As a result of the logging ban, current logging is predominately a subsistence activity sold in local markets rather than large-scale commercial activity. However, timber extraction from neighboring biodiverse countries such as Burma, Malaysia, Indonesia, the Russian Far East and as far as Western Africa has increased for exportation to China as a result of the policy-raising the larger question of how China will sustain its timber needs over time.

Illegal Hunting and Unsustainable Harvest and Trade of Wildlife
The harvest of endangered animal and plant species is one of the most acute causes of species population decline in the region. Although hunting is almost always illegal, many reserves and law enforcement units are not sufficiently staffed or funded to enforce wildlife laws effectively. Significant declines have already been recorded in economically valuable species such as the musk deer. Due to weak law enforcement and management capacity, harvesting of wild plants and other nontimber forest products that are sold primarily for use as foods or traditional medicine is often unsustainable. Overcollection of certain nontimber forest products, such as orchids and matsutake mushrooms, is already apparent in many areas. In some places, highly sought-after species are no longer found outside of strictly protected nature reserves or have disappeared altogether. The importance of hunting and foraging for nontimber forest products in local economies has increased as a result of the logging ban and a growing market for these products.

In addition to the local poachers and collectors supported by illegal and legal harvest of wild animals and plants in the region, there is a chain of middlemen who profit from moving these items from the initial supplier to the consumer. Middlemen often come from provincial centers, and then hand off these commodities to brokers in major Chinese cities, who then may ship them on to international centers such as Hong Kong, Sydney and San Francisco. Therefore, it is important to note that addressing this threat will require interventions not just at the local level, but also at the levels of national and international end-use markets. In the case of legal harvesting and trade, there is little monitoring and baseline data available to support sound management that prevents these activities from being unsustainable.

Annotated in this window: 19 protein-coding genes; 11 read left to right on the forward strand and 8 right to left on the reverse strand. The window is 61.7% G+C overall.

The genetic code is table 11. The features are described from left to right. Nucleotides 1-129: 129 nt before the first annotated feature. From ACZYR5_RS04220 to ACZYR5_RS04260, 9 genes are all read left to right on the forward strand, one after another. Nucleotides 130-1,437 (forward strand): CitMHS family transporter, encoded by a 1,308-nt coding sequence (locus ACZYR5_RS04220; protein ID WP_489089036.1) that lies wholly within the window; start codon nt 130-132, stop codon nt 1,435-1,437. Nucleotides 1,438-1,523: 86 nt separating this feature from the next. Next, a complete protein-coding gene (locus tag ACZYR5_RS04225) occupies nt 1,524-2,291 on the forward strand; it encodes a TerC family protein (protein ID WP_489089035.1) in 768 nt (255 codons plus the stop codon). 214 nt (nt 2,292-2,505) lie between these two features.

A study by the China Council for International Cooperation on Environment and Development showed that approximately 53 percent of animal products commonly used in Chinese medicines come from nationally and internationally protected animal species. Since harvest levels are very sensitive to market demand, markets represent a potential control point.

Construction of infrastructure such as roads, dams and power grids is an important part of regional development plans. Basic infrastructure is lacking in many areas - for example, there are only 9.7 kilometers of road per 100 square kilometers in Western Sichuan, and many villages are inaccessible by road. The government is committed to changing this situation, and the Western Development Program features slogans calling for road access, television, telephone and electricity for every village. However, infrastructure projects generally fail to include environmental impact assessments or other mitigation plans. Road projects directly and indirectly damage ecosystems. Another side effect of greater road access is increased potential for trade in wildlife and nontimber forest products.

Fuel Wood
Collection of fuel wood, which is permitted under the National Natural Forest Protection Program poses a threat to forest ecosystems. There is little fine-scale information on consumption in the region, but year-round heating, cooking and preparation of livestock feed require large volumes of fuel wood. While consumption levels vary with altitude and between ethnic groups, an average household will consume between 10-30 cubic meters of fuel wood per year. In Yunnan's Diqing prefecture, for example, this amounted to 600,000 cubic meters of fuel wood in one year. Before the logging ban, a substantial percentage of fuel wood was collected from logging slash on state-owned lands; now villagers are forced to rely more heavily on their own collective forests. In most areas, these forests are not managed in a sustainable manner.